21. I have examined the evidence and submissions of the parties herein. The claimant was employed vide an appointment letter dated 24th August, 2015 which set out her salary and allowances. House allowance was indicated to be 40,000/=. The claimant received the letter and signed the acceptance letter on 26th August 2015. It is also apparent that though the appointment letter indicated that the house allowance payable to be 40,000/= the pay slips show that the claimant was paid a house allowance of 15,200/=. The claimant amongst others inquired to their appointing authority as to why their house allowance had been reduced but there was no response to the inquiry.
22. The respondents contend that the reduction in house allowance was informed by a circular from SRC dated 10th December, 2014 and another dated 11th August 2015. It is apparent that these circulars were in force at the time the claimant was appointed on 9th September, 2015 but which the respondents failed to consider at the time due to some error or omission.
23. The claimant indeed received her appointment letter and her emoluments were indicated which she accepted.
24. The respondent had a right to alter the claimant’s emoluments if indeed there was an error in the appointment letter but the law is clear on how the alteration should be done. Section 10 (5) of the Employment Act 2007 states as follows;
(5) Where any matter stipulated in subsection (1) changes, the employer shall, in consultation with the employee, revise the contract to reflect the change and notify the employee of the change in writing.
25. Indeed under the law an employment contract can only be altered after consultation with the employee. There is no indication that the respondent upon realization that there was an error on the appointment letter and in view of the circular from SRC informed the claimant of the changes.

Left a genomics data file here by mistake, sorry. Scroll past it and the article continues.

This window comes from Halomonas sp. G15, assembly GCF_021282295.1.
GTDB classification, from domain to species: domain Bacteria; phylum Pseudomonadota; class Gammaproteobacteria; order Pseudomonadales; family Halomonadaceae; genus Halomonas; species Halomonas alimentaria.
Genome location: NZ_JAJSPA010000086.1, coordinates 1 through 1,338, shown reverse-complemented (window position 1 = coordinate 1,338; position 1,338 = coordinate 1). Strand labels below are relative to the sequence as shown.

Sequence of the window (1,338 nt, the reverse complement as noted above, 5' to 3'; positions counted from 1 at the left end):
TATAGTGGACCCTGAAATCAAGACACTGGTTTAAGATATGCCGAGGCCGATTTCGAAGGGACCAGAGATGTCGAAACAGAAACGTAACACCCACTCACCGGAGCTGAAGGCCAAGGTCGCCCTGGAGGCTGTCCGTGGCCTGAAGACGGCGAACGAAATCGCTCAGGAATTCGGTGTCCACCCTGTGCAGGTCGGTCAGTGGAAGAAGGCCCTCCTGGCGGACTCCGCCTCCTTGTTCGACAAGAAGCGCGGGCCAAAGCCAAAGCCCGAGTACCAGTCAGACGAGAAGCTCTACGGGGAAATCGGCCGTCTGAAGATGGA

26. Their silent was loud and they didn’t inform the claimant as to why they were paying her less house allowance deviating from the appointment letter provision. This was done in breach of the law.
27. In the circumstances I find that the respondent are guilty of breach of contract between them and the claimant and I award the claimant damages equivalent to 1million for the breach.
28. In order to avoid a further miscarriage of justice, I direct the respondents to further seek concurrence with the SRC in order to correct the mistakes already done in altering the house allowance of the claimant.
29. Costs of the case to the claimant.
DATED AND DELIVERED IN OPEN COURT THIS 20TH DAY JANUARY, 2022.
HON. LADY JUSTICE HELLEN WASILWA
In the presence of:
Kabata for respondent – present
Kamau for claimant – present
Court assistant - Fred